When Diane Hlathe reaches to harvest fruit, she sometimes feels the pain of arthritis. But she also feels the sting of injustice.
Ms. Hlathe works on a farm in South Africa’s Western Cape Province. According to Ms. Lathe, farm owners get rich while farm workers get survival wages. And women farm workers make less than men. Ms. Hlathe’s wage does not cover her medical costs.
She wants the government to step in and correct this injustice. If the government doesn’t act, Ms. Hlathe says she won’t vote in this Wednesday’s presidential election.
Three weeks ago, women farm workers from three Cape provinces marched to the national parliament. Waving placards, they denounced the unequal treatment of women in agriculture – unequal payment for their work and unequal access to redistributed land.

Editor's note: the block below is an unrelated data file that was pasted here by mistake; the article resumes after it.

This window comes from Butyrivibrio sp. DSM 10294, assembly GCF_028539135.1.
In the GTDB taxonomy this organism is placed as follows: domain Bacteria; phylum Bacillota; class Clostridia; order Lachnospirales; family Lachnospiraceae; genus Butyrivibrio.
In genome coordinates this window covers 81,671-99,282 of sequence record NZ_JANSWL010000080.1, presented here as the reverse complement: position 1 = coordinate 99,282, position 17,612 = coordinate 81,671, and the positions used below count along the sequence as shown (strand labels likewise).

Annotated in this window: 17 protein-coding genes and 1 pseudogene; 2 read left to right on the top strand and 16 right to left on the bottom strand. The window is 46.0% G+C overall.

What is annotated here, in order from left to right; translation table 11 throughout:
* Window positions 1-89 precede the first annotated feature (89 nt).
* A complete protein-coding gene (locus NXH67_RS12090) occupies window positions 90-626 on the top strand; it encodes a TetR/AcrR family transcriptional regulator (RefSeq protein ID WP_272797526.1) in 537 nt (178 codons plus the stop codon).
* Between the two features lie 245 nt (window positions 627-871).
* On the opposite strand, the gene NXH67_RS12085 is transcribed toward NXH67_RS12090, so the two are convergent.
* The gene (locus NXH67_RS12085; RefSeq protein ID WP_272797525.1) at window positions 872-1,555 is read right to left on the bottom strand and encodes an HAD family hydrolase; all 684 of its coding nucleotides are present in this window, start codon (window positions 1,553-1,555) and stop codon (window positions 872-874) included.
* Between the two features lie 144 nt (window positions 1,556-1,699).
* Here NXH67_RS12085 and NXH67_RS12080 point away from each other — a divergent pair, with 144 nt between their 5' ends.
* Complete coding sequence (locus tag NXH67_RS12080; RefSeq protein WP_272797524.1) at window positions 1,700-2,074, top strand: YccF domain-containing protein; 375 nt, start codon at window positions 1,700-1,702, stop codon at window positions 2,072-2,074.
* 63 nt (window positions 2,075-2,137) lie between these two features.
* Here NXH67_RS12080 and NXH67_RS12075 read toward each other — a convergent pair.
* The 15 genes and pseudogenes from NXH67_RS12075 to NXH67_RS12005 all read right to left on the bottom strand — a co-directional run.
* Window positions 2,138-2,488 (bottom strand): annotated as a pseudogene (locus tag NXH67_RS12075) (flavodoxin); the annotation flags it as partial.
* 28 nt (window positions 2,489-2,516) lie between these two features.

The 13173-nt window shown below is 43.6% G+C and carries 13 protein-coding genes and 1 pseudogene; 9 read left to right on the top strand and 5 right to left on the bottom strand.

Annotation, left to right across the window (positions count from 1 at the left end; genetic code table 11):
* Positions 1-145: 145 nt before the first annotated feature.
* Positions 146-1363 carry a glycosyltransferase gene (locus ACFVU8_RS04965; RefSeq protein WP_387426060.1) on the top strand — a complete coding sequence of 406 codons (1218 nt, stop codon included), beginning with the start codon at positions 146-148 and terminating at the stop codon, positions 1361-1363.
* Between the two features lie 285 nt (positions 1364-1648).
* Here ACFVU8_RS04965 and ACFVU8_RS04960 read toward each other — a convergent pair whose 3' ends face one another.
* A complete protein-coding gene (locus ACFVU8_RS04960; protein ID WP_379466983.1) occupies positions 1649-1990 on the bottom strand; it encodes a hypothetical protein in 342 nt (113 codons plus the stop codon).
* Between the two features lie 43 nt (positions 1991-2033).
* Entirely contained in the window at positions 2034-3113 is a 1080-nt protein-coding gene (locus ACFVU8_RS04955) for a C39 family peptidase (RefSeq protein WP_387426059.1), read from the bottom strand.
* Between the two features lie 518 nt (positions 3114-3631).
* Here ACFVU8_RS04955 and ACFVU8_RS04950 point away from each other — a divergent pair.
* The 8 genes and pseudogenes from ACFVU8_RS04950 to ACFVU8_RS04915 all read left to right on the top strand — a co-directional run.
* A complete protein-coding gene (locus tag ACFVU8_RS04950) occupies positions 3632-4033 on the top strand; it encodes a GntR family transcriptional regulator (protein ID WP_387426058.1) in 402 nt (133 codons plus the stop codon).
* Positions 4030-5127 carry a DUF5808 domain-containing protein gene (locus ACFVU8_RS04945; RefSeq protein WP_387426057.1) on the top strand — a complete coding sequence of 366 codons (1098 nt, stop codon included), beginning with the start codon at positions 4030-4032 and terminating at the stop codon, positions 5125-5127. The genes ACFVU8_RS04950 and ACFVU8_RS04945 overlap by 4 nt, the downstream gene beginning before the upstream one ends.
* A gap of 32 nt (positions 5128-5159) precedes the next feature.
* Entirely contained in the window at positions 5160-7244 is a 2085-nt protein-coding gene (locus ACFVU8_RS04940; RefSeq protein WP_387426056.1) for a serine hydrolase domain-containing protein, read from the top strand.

Isa Jacobs is an organizer for the farm worker rights organization, Sikhula Sonke. She says local and national governments have rejected their appeals for better access to land.
Ms. Jacobs declares that women farm workers are not going to vote because the government has turned its back on them.
Maria Pieterson was one of the farm workers waving a placard in protest. She has been trying to obtain land through the redistribution program. According to her, local government has only stood in the way. She says this struggle is not only for her, but also for her children’s future.
The African National Congress was elected in 1994 with a promise to restore illegally expropriated land to black farmers. So far, only about five per cent of agricultural land has been transferred.